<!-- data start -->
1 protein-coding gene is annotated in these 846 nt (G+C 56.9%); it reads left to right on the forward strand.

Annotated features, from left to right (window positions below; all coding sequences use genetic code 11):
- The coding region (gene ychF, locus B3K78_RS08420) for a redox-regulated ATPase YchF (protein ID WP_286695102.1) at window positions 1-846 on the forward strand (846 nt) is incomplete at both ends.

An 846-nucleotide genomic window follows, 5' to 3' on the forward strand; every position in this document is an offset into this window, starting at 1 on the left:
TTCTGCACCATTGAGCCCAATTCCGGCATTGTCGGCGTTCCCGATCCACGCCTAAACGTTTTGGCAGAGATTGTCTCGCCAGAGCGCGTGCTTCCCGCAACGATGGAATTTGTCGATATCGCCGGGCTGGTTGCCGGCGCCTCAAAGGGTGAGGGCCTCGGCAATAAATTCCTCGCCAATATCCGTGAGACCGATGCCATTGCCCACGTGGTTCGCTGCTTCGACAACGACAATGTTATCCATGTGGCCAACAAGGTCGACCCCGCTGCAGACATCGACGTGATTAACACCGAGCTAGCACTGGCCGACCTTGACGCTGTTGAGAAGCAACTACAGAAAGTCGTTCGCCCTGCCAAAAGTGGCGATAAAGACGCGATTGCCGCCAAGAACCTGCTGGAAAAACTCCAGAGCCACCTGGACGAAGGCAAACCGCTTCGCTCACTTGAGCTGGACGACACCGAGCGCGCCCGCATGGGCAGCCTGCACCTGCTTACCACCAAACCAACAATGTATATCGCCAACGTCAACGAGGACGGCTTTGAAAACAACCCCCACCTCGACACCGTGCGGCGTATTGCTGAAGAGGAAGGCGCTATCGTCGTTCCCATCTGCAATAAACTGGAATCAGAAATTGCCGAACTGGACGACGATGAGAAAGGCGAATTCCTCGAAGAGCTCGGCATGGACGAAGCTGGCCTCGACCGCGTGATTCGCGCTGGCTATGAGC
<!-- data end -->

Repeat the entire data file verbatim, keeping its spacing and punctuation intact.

1 protein-coding gene is annotated in these 846 nt (G+C 56.9%); it reads left to right on the forward strand.

Annotated features, from left to right (window positions below; all coding sequences use genetic code 11):
- The coding region (gene ychF, locus B3K78_RS08420) for a redox-regulated ATPase YchF (protein ID WP_286695102.1) at window positions 1-846 on the forward strand (846 nt) is incomplete at both ends.

An 846-nucleotide genomic window follows, 5' to 3' on the forward strand; every position in this document is an offset into this window, starting at 1 on the left:
TTCTGCACCATTGAGCCCAATTCCGGCATTGTCGGCGTTCCCGATCCACGCCTAAACGTTTTGGCAGAGATTGTCTCGCCAGAGCGCGTGCTTCCCGCAACGATGGAATTTGTCGATATCGCCGGGCTGGTTGCCGGCGCCTCAAAGGGTGAGGGCCTCGGCAATAAATTCCTCGCCAATATCCGTGAGACCGATGCCATTGCCCACGTGGTTCGCTGCTTCGACAACGACAATGTTATCCATGTGGCCAACAAGGTCGACCCCGCTGCAGACATCGACGTGATTAACACCGAGCTAGCACTGGCCGACCTTGACGCTGTTGAGAAGCAACTACAGAAAGTCGTTCGCCCTGCCAAAAGTGGCGATAAAGACGCGATTGCCGCCAAGAACCTGCTGGAAAAACTCCAGAGCCACCTGGACGAAGGCAAACCGCTTCGCTCACTTGAGCTGGACGACACCGAGCGCGCCCGCATGGGCAGCCTGCACCTGCTTACCACCAAACCAACAATGTATATCGCCAACGTCAACGAGGACGGCTTTGAAAACAACCCCCACCTCGACACCGTGCGGCGTATTGCTGAAGAGGAAGGCGCTATCGTCGTTCCCATCTGCAATAAACTGGAATCAGAAATTGCCGAACTGGACGACGATGAGAAAGGCGAATTCCTCGAAGAGCTCGGCATGGACGAAGCTGGCCTCGACCGCGTGATTCGCGCTGGCTATGAGC